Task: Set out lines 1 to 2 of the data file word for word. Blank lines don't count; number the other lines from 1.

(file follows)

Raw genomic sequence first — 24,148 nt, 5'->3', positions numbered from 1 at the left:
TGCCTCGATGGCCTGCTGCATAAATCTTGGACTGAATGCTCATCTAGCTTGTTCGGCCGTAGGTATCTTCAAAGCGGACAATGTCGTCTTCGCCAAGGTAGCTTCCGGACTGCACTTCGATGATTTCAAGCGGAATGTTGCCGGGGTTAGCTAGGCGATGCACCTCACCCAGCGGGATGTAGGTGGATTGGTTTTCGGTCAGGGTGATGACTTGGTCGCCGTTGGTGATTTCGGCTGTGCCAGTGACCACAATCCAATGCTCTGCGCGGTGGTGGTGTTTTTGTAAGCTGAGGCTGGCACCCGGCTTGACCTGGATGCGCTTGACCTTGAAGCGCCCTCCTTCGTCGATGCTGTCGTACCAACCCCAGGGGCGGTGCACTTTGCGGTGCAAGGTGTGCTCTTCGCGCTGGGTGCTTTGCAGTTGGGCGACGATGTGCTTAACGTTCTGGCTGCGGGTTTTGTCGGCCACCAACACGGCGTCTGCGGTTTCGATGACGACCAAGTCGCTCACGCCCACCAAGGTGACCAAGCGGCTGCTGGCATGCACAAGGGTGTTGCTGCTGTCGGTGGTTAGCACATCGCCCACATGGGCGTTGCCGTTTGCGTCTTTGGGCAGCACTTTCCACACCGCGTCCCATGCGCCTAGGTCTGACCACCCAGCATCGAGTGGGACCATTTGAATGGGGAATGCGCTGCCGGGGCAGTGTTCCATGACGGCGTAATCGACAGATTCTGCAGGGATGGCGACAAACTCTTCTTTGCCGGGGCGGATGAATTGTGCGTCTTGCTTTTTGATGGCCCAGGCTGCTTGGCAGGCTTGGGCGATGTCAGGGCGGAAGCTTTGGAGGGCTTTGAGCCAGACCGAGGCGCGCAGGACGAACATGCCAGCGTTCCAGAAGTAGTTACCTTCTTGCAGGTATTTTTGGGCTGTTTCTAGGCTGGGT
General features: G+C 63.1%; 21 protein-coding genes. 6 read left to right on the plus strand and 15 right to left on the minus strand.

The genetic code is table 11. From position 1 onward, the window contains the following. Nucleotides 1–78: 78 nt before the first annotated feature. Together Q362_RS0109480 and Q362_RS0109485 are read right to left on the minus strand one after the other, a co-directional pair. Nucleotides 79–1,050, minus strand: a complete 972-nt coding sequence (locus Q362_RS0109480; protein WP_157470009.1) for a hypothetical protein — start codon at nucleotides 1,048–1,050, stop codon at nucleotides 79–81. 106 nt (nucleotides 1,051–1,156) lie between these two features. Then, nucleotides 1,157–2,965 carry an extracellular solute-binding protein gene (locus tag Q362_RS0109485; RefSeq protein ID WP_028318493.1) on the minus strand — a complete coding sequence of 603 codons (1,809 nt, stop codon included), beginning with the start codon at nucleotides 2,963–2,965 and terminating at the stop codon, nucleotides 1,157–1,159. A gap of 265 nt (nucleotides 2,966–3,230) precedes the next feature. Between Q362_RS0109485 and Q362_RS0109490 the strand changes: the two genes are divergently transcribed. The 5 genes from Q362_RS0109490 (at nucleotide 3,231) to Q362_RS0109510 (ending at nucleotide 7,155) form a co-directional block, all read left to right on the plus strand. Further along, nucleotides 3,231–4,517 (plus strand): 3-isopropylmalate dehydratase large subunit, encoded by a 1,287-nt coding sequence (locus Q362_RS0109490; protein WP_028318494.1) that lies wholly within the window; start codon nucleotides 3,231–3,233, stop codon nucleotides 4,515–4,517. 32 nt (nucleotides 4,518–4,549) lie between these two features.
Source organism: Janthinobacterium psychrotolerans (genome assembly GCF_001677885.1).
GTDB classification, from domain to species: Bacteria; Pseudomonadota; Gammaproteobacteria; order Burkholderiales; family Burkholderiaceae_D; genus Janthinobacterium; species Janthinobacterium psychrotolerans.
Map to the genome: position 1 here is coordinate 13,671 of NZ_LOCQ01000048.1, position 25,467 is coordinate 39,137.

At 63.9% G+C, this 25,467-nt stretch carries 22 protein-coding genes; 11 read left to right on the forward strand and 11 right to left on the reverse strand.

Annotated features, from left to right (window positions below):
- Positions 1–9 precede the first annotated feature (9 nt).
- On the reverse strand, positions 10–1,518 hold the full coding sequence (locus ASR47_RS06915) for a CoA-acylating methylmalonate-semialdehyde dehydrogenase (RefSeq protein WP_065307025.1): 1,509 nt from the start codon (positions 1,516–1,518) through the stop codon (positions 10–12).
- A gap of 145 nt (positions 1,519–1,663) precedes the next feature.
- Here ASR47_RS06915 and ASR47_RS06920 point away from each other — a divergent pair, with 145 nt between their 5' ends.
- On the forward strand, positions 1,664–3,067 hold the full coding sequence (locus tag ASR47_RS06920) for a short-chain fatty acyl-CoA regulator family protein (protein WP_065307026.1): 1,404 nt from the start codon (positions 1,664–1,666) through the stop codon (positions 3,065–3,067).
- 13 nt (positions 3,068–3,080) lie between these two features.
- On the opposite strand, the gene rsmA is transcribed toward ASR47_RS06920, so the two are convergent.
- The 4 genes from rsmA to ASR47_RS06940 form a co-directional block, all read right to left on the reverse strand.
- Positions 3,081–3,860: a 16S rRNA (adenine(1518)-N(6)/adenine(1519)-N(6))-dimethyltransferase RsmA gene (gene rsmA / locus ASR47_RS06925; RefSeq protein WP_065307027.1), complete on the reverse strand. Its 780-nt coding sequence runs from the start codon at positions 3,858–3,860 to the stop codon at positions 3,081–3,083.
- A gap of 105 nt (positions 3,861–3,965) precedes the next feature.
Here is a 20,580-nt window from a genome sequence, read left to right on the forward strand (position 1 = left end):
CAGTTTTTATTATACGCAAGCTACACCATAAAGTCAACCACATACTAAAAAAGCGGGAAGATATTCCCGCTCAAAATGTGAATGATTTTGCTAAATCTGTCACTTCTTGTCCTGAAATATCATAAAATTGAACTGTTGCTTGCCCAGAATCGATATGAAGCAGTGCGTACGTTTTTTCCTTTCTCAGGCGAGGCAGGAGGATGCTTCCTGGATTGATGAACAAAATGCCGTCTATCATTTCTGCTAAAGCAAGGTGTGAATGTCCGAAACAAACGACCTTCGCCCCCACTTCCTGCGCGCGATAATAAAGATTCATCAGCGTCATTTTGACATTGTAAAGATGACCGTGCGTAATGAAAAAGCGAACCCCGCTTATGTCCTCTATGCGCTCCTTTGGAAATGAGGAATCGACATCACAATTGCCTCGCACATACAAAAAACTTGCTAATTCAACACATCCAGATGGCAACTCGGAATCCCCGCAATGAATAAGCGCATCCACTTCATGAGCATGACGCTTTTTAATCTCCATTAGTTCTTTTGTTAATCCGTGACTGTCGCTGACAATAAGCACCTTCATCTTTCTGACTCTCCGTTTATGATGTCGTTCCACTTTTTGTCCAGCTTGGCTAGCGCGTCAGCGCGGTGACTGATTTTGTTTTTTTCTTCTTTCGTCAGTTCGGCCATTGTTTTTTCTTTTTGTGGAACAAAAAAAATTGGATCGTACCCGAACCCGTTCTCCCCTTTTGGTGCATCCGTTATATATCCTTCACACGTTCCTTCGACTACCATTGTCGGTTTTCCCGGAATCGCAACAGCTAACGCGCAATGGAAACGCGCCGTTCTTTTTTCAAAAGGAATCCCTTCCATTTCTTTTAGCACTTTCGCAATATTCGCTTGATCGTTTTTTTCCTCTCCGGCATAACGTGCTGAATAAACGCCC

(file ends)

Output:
Raw genomic sequence first — 24,148 nt, 5'->3', positions numbered from 1 at the left:
TGCCTCGATGGCCTGCTGCATAAATCTTGGACTGAATGCTCATCTAGCTTGTTCGGCCGTAGGTATCTTCAAAGCGGACAATGTCGTCTTCGCCAAGGTAGCTTCCGGACTGCACTTCGATGATTTCAAGCGGAATGTTGCCGGGGTTAGCTAGGCGATGCACCTCACCCAGCGGGATGTAGGTGGATTGGTTTTCGGTCAGGGTGATGACTTGGTCGCCGTTGGTGATTTCGGCTGTGCCAGTGACCACAATCCAATGCTCTGCGCGGTGGTGGTGTTTTTGTAAGCTGAGGCTGGCACCCGGCTTGACCTGGATGCGCTTGACCTTGAAGCGCCCTCCTTCGTCGATGCTGTCGTACCAACCCCAGGGGCGGTGCACTTTGCGGTGCAAGGTGTGCTCTTCGCGCTGGGTGCTTTGCAGTTGGGCGACGATGTGCTTAACGTTCTGGCTGCGGGTTTTGTCGGCCACCAACACGGCGTCTGCGGTTTCGATGACGACCAAGTCGCTCACGCCCACCAAGGTGACCAAGCGGCTGCTGGCATGCACAAGGGTGTTGCTGCTGTCGGTGGTTAGCACATCGCCCACATGGGCGTTGCCGTTTGCGTCTTTGGGCAGCACTTTCCACACCGCGTCCCATGCGCCTAGGTCTGACCACCCAGCATCGAGTGGGACCATTTGAATGGGGAATGCGCTGCCGGGGCAGTGTTCCATGACGGCGTAATCGACAGATTCTGCAGGGATGGCGACAAACTCTTCTTTGCCGGGGCGGATGAATTGTGCGTCTTGCTTTTTGATGGCCCAGGCTGCTTGGCAGGCTTGGGCGATGTCAGGGCGGAAGCTTTGGAGGGCTTTGAGCCAGACCGAGGCGCGCAGGACGAACATGCCAGCGTTCCAGAAGTAGTTACCTTCTTGCAGGTATTTTTGGGCTGTTTCTAGGCTGGGT